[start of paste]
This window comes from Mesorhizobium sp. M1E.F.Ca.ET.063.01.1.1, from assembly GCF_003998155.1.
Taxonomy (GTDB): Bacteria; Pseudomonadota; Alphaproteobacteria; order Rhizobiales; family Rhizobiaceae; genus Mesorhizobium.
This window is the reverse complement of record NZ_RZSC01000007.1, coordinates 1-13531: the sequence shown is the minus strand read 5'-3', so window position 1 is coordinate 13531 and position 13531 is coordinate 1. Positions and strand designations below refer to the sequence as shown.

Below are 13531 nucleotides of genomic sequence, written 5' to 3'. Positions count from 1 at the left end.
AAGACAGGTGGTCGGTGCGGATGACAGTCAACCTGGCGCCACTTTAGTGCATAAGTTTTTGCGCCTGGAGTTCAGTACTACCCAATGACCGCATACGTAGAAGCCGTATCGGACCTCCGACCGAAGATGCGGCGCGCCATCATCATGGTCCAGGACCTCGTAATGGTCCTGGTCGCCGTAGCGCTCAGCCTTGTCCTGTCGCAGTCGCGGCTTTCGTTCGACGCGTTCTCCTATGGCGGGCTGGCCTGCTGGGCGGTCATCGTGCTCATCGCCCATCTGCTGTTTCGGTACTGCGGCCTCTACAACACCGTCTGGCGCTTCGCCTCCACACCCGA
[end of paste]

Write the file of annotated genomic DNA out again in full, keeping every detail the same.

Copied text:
This window comes from Mesorhizobium sp. M1E.F.Ca.ET.063.01.1.1, from assembly GCF_003998155.1.
Taxonomy (GTDB): Bacteria; Pseudomonadota; Alphaproteobacteria; order Rhizobiales; family Rhizobiaceae; genus Mesorhizobium.
This window is the reverse complement of record NZ_RZSC01000007.1, coordinates 1-13531: the sequence shown is the minus strand read 5'-3', so window position 1 is coordinate 13531 and position 13531 is coordinate 1. Positions and strand designations below refer to the sequence as shown.

Below are 13531 nucleotides of genomic sequence, written 5' to 3'. Positions count from 1 at the left end.
AAGACAGGTGGTCGGTGCGGATGACAGTCAACCTGGCGCCACTTTAGTGCATAAGTTTTTGCGCCTGGAGTTCAGTACTACCCAATGACCGCATACGTAGAAGCCGTATCGGACCTCCGACCGAAGATGCGGCGCGCCATCATCATGGTCCAGGACCTCGTAATGGTCCTGGTCGCCGTAGCGCTCAGCCTTGTCCTGTCGCAGTCGCGGCTTTCGTTCGACGCGTTCTCCTATGGCGGGCTGGCCTGCTGGGCGGTCATCGTGCTCATCGCCCATCTGCTGTTTCGGTACTGCGGCCTCTACAACACCGTCTGGCGCTTCGCCTCCACACCCGA